Globally there are more honey bees than other types of bee and pollinating insects, so it is the world’s most important pollinator of food crops. It is estimated that one third of the food that we consume each day relies on pollination mainly by bees, but also by other insects, birds and bats.
The global honey bee population is in dramatic decline. The effects of the demise of this tiny creature extend far beyond the shortage of a few jars of honey. It could have a devastating impact on global food security; since it has been estimated that honey bees are responsible for pollinating over 90 of our food crops worldwide.
Many domestic and imported fruits and vegetables require pollination. Examples include avocados, soybeans, asparagus, broccoli, celery, squash, and sunflowers for oil, cucumbers, citrus fruit, peaches, kiwis, cherries, cranberries and melons. For crops such as blueberries and almonds, the honey bee plays an essential role in pollination of commercial crops, with around 80% of the US crop said to be dependent on honey bees. Honey bees can also pollinate clover and alfalfa, which are fed to cattle, so there are implications for the meat and dairy industry too. And that is not to mention the huge range of manufactured food products made from all these ingredients.
In addition, honey bees play a significant role in the pollination of other important crops such as cotton and flax. And there are also a number of valuable non-food products produced by the honey bee, such as beeswax used in cleaning and beauty products.
Many believe that the decline of the honey bee is an alarm bell alerting our attention to problems in our wider environment and the unsustainable nature of our food and farming systems. Climate change, intensive agricultural practices, such as monoculture (growing the same crop year after year), and using pesticides, are damaging wildlife and the environment, including bees. Meanwhile, too few systems are in place to help protect bees and control disease outbreaks. And all this with a growing global population.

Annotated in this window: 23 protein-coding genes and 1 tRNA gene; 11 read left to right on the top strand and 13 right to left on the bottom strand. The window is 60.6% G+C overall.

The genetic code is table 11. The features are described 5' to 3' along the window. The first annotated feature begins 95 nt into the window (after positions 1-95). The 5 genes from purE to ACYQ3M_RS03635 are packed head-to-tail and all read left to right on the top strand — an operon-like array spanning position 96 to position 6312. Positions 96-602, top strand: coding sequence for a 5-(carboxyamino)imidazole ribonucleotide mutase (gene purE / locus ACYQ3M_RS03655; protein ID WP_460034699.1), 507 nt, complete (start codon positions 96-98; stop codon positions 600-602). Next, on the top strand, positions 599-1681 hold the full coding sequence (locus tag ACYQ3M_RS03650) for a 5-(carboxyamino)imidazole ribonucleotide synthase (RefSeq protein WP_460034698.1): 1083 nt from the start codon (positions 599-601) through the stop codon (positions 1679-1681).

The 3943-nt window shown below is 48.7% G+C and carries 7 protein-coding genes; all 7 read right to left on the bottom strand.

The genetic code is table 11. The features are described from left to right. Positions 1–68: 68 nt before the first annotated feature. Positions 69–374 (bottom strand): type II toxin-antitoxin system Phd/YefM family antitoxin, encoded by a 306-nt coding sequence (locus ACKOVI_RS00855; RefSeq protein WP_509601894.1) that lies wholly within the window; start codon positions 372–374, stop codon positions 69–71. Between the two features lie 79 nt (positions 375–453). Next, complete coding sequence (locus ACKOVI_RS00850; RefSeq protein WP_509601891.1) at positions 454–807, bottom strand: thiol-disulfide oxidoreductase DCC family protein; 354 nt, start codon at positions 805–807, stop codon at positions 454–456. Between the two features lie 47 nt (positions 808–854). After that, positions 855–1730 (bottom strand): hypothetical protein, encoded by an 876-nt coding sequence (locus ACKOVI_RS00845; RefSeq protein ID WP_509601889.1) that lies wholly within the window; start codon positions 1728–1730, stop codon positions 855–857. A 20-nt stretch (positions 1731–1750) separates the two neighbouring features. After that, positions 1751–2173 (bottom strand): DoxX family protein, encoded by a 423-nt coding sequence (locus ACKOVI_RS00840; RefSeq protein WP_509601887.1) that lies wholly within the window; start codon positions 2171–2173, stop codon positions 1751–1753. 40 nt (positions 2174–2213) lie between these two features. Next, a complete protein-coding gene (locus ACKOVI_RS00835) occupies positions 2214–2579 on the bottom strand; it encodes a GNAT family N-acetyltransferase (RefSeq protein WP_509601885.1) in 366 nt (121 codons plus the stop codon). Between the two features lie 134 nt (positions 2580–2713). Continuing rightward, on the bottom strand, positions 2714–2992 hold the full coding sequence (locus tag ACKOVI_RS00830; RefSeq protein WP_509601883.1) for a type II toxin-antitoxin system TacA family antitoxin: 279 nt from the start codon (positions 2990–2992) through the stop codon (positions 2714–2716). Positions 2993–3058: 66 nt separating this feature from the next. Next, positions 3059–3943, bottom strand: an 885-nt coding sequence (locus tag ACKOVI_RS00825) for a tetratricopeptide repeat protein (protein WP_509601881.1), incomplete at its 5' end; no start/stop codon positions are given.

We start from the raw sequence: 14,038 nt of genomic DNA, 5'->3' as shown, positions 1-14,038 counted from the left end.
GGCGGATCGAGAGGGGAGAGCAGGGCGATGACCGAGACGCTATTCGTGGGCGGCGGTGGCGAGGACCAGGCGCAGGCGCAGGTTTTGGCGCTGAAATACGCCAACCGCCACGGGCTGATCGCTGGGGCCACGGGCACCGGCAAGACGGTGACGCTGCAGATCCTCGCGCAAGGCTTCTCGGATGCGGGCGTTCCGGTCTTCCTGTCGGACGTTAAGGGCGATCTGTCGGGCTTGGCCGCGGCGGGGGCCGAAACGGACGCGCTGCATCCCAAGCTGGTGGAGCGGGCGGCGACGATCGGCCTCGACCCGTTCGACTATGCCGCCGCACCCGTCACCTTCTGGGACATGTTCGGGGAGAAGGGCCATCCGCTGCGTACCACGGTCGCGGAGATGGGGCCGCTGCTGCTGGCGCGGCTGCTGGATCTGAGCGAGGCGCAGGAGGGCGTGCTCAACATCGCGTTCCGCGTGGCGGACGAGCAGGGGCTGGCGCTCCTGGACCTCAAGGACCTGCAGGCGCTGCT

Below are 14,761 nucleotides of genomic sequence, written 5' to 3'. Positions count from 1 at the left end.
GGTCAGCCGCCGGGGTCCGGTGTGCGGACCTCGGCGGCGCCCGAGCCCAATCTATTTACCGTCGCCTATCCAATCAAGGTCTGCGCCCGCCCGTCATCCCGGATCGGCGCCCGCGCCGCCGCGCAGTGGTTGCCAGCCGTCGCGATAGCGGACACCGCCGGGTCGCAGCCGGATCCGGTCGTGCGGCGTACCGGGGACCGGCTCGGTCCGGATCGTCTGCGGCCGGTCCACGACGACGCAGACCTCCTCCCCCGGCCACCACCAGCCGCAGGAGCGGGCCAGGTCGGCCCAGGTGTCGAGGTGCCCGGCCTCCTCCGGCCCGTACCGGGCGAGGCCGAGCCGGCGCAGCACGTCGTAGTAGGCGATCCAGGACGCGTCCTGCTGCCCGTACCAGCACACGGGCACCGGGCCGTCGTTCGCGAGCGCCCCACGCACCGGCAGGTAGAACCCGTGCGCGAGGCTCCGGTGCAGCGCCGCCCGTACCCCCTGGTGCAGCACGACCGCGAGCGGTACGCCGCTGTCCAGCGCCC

One cannot discuss bees without mentioning honey. Honey is a sweet, thick liquid made by honeybees. The bees collect sugar — mainly the sugar-rich nectar of flowers — from their environment. Once inside the beehive, they repeatedly consume, digest and regurgitate the nectar.
The end product is honey, a liquid that serves as stored food for bees. The smell, color and taste depend on the types of flowers visited. Nutritionally, 1 tablespoon of honey (21 grams) contains 64 calories and 17 grams of sugar, including fructose, glucose, maltose and sucrose. It contains virtually no fiber, fat or protein. It also contains trace amounts of several vitamins and minerals, but you would have to eat many pounds to fulfill your daily requirements.
Where honey shines is in its content of bioactive plant compounds and antioxidants. Darker types tend to be even higher in these compounds than lighter types. the past, honey was only considered a sweetener, whereas today we know that it contains many beneficial substances. It is an excellent nutrient and calmative. Owing to its antibacterial and antioxidant properties, it is widely used in traditional medicine.
Honey is also great for hair and skin, from providing deep conditioning to boosting hair growth, regular application of honey on the scalp and hair can give you great results. Being a great emollient, it nourishes the scalp from deep within to stimulate growth of soft, silky hair. It is also rich in antioxidants, which means it aids in hair conditioning, breaking or damaging.
Honey is naturally antibacterial, so it is great for acne treatment and prevention.
Full of antioxidants that will slow down aging, it is extremely moisturizing and soothing, so it helps create a glow. It is also considered to be clarifying because it opens up pores making them easy to unclog.
Several Addi Naturals products including deep conditioners, shampoos, bar soaps and hair creams are made using organic raw honey, manuka honey and/or raw unbleached beeswax. In addition to the countless herbs that are used which require pollination from bees.
I personally consume honey and bee pollen daily. Bee pollen is a mixture of flower pollen, nectar, enzymes, honey, wax and bee secretions. Foraging honey bees collect pollen from plants and transport it to the beehive, where it’s stored and used as food for the colony. Recently, bee pollen has gained traction in the health community because it’s loaded with nutrients, amino acids, vitamins, lipids and over 250 active substances. In fact, the Federal Ministry of Health in Germany recognizes bee pollen as a medicine.
Although some people regard bees as pests, Albert Einstein famously said: “If the bee disappeared off the surface of the globe, then man would only have four years of life left. No more bees, no more pollination, no more plants, no more animals, no more man.”